Last week, I answered Greta at Kid-a-Porter about setting up a blog. She had another question:
“I just recently started my blog and everyone tells me about how I should increase my ‘ingoing links’ to increase the visibility of my blog. If everyone (including my own blog) gives a “rel nofollow” though, how am I ever successfull in getting a good link?”
I’d like to address this question because there is a lot of confusion about linking. First off, let’s define the types of linking:
- Incoming links, inbound links, or backlinks are all just different terms for the links that come into your blog from outside resources. These are the most important ones to consider.
- Outbound links therefore are the links you put on your blog to outside resources.
- “NOFOLLOW” is an attribute that you put on your a tag to indicate that you do not want Google to give credit to this outbound link on your site. This would affect outbound links to pages that have a lower page rank than you do, effectively not helping them gain any ground.
- “DOFOLLOW” is the opposite. You are specifically giving permission to credit this link, and it’s the default.
- Link bait is content that is specifically written to encourage people to link to it. It seems to be a neutral term, but can be used for good or bad. Read Google’s webmaster, Matt Cutts, explain his views on link bait.
Google and Links
Google is trying to make sure that they are only accepting quality incoming links, and to do that, they do not want to give the same weight to advertising links – be they actual ads OR sponsored posts. They want to do away with giving credit to a company for a link who’s base purpose is to sell something and rather give credit to valuable content on the matter.
Makes sense, right? The thing, it gets sticky from here on out, and you can take issue with Google. Think about this: you can watch content on television that is valuable and educational, but has ads, but you usually don’t want to watch an infomercial.
Let’s say that we all agree up to there. Then, as Greta asks, how do you we get quality links to come into our blog, thereby increasing our page ranks?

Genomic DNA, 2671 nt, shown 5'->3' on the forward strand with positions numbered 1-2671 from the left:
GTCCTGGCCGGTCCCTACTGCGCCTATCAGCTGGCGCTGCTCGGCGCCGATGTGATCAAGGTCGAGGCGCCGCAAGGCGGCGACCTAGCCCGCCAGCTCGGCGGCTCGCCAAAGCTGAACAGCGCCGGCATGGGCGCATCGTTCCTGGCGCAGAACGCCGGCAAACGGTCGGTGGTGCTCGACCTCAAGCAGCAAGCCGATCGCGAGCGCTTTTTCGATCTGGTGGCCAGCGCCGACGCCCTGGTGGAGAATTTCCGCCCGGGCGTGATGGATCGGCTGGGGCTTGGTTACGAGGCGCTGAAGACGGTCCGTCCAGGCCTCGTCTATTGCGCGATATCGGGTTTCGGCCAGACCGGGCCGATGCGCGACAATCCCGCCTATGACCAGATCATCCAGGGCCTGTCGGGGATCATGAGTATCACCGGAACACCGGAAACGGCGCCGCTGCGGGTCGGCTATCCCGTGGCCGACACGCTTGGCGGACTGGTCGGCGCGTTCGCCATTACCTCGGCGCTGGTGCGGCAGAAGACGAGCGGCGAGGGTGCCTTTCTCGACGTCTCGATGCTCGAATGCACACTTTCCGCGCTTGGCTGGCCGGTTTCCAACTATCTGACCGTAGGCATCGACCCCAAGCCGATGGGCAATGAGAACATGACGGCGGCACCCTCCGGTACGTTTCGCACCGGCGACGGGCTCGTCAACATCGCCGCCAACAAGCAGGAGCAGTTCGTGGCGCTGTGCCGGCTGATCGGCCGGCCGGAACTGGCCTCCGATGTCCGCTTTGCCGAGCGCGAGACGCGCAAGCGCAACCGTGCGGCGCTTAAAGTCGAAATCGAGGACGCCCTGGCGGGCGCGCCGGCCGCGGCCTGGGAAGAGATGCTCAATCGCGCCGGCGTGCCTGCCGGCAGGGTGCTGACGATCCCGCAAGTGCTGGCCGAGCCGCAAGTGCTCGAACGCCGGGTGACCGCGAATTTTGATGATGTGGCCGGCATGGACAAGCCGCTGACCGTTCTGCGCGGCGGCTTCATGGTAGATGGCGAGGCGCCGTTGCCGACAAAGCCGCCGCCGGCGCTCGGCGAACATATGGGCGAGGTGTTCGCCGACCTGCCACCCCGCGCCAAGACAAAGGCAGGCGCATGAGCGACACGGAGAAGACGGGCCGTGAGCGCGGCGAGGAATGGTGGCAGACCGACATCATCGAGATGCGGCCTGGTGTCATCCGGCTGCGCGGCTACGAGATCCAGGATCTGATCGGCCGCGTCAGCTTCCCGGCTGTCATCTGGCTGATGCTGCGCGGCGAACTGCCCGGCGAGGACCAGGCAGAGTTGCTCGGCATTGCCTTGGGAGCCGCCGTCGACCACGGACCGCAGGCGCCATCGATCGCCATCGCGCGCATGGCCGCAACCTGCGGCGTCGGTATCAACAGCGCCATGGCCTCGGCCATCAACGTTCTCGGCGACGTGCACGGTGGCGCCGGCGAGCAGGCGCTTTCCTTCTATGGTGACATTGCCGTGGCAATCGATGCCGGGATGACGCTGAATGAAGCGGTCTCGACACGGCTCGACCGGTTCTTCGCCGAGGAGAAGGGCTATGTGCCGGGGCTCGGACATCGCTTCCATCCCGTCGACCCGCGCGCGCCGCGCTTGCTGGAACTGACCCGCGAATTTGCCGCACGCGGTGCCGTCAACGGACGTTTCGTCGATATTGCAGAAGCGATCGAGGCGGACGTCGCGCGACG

There’s no easy answers here, but if you are expecting bounce from an advertorial-type post, or a spammy site, you’re not going to get it. What you need is quality links from people actually discussing you.
Let’s say you’re a brand new app, and you’ve sent your app to bloggers, for free, for review. Ok, that gets you exposure, and you have not paid them, so it’s ok by Google. One of those bloggers is high up the chain, and she helps your app to go viral. It does, and so Mashable.com picks it up and writes an article about you.
Which link do you think will get you the most boost, in terms of possibly improving your page rank? The Mashable link. It’s relevant, because your app is what’s being talked about, it’s not sponsored, and it’s got high value.
So, do these matter in terms of SEO? I have heard a lot of confusing information, so I’m just going to teach you the thing that I think Google would be fine with: Link out to quality sites. If you are writing something technical, have data to back it up. If you are introducing a person or product, link to the site – NOT to the sales page. Make your blogroll relevant to your niche. I think you need outbound links and personally, I can’t stand reading an article about any of those things if it doesn’t have a link to the relevant data or person or what have you. And look, if I like a book review, I might want to buy it there and then – I see nothing wrong with that, even if Google does. Put the READER first.
How to Build Inbound Links
You have a couple of options on how to attempt to get quality links coming into your blog.
- Get to know and befriend other bloggers.This is obviously not going to be easy, so don’t spam them. What you need to start doing, in my opinion, is joining smaller blogger groups, and start making relationships. And don’t just make relationships with the famous members! THAT would be stalking, and I do not advocate that. I’m talking about building relationships. Get out there- online and IN PERSON (this is the main purpose of blogger conferences). Start reading blogs, participating, helping… it’s just like life. You don’t make friends by sitting home wishing it were so. Go mingle.
- Pitch articles to sites that have bigger audiences and/or better page rank than yours. True, they get bombarded with a lot of requests, so unless you have a truly unheard-of angle or story (or better yet, both), or know someone high up who will consider your request, this will be difficult…however, it’s not impossible. There are lots of courses out there on how to pitch articles and guest posts, and they might be worth a shot.
- Write for and build partnerships with sites that do not yet have great page rank or readership, but look to have some awesome potential. This is a gamble, but as writer, I believe there is no wasted writing. At the very least you will get experience meeting deadlines, possibly grow your audience, and perhaps get paid at some point. Just make sure the site is high quality and not spammy.
- Avoid link farms like the plague. I’ve discussed these before, but any site that feels “not quite right”, should also be avoided. Your gut is right more often than you think.
Yes, there is one: IF you use “nofollow,” it can dilute the quality of real, follow links for Google. I honestly don’t know how anyone is therefore supposed to run ads, but there is something to consider, and you may want to rethink using the Comment Luv plugin, because those are all automatically “NOFOLLOW” links.
Anything I missed? Any questions on links or things you’ve noticed about linking? If you have any question about blogging, please comment below and I will share your question and credit you in the next post I write!